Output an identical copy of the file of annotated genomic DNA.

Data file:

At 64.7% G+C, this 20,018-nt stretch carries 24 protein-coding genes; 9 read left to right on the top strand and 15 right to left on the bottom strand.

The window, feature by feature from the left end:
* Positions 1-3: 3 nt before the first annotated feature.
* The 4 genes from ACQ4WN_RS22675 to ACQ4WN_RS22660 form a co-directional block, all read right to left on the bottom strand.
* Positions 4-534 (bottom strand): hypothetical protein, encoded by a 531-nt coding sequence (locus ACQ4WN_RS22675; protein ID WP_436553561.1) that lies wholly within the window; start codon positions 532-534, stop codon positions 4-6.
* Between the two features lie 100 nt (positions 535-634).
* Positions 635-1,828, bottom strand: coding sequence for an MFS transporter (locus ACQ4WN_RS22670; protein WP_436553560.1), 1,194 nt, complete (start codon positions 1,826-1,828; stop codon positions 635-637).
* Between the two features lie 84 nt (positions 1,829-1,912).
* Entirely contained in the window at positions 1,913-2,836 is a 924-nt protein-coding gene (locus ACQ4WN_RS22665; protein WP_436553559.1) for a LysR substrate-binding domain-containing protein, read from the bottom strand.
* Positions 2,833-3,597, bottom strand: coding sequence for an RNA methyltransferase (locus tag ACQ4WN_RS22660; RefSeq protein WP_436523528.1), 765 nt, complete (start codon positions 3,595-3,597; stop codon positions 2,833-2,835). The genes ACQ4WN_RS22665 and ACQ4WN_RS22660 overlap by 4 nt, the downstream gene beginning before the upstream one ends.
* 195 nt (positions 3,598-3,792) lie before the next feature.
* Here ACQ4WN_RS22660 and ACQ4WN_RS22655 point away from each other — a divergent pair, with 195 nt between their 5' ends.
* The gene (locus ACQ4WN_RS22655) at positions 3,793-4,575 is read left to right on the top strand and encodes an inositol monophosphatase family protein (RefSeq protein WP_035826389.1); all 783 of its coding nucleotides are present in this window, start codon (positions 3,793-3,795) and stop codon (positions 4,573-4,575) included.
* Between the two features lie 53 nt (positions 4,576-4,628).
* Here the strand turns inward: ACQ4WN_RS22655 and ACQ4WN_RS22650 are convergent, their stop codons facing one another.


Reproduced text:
At 64.7% G+C, this 20,018-nt stretch carries 24 protein-coding genes; 9 read left to right on the top strand and 15 right to left on the bottom strand.

The window, feature by feature from the left end:
* Positions 1-3: 3 nt before the first annotated feature.
* The 4 genes from ACQ4WN_RS22675 to ACQ4WN_RS22660 form a co-directional block, all read right to left on the bottom strand.
* Positions 4-534 (bottom strand): hypothetical protein, encoded by a 531-nt coding sequence (locus ACQ4WN_RS22675; protein ID WP_436553561.1) that lies wholly within the window; start codon positions 532-534, stop codon positions 4-6.
* Between the two features lie 100 nt (positions 535-634).
* Positions 635-1,828, bottom strand: coding sequence for an MFS transporter (locus ACQ4WN_RS22670; protein WP_436553560.1), 1,194 nt, complete (start codon positions 1,826-1,828; stop codon positions 635-637).
* Between the two features lie 84 nt (positions 1,829-1,912).
* Entirely contained in the window at positions 1,913-2,836 is a 924-nt protein-coding gene (locus ACQ4WN_RS22665; protein WP_436553559.1) for a LysR substrate-binding domain-containing protein, read from the bottom strand.
* Positions 2,833-3,597, bottom strand: coding sequence for an RNA methyltransferase (locus tag ACQ4WN_RS22660; RefSeq protein WP_436523528.1), 765 nt, complete (start codon positions 3,595-3,597; stop codon positions 2,833-2,835). The genes ACQ4WN_RS22665 and ACQ4WN_RS22660 overlap by 4 nt, the downstream gene beginning before the upstream one ends.
* 195 nt (positions 3,598-3,792) lie before the next feature.
* Here ACQ4WN_RS22660 and ACQ4WN_RS22655 point away from each other — a divergent pair, with 195 nt between their 5' ends.
* The gene (locus ACQ4WN_RS22655) at positions 3,793-4,575 is read left to right on the top strand and encodes an inositol monophosphatase family protein (RefSeq protein WP_035826389.1); all 783 of its coding nucleotides are present in this window, start codon (positions 3,793-3,795) and stop codon (positions 4,573-4,575) included.
* Between the two features lie 53 nt (positions 4,576-4,628).
* Here the strand turns inward: ACQ4WN_RS22655 and ACQ4WN_RS22650 are convergent, their stop codons facing one another.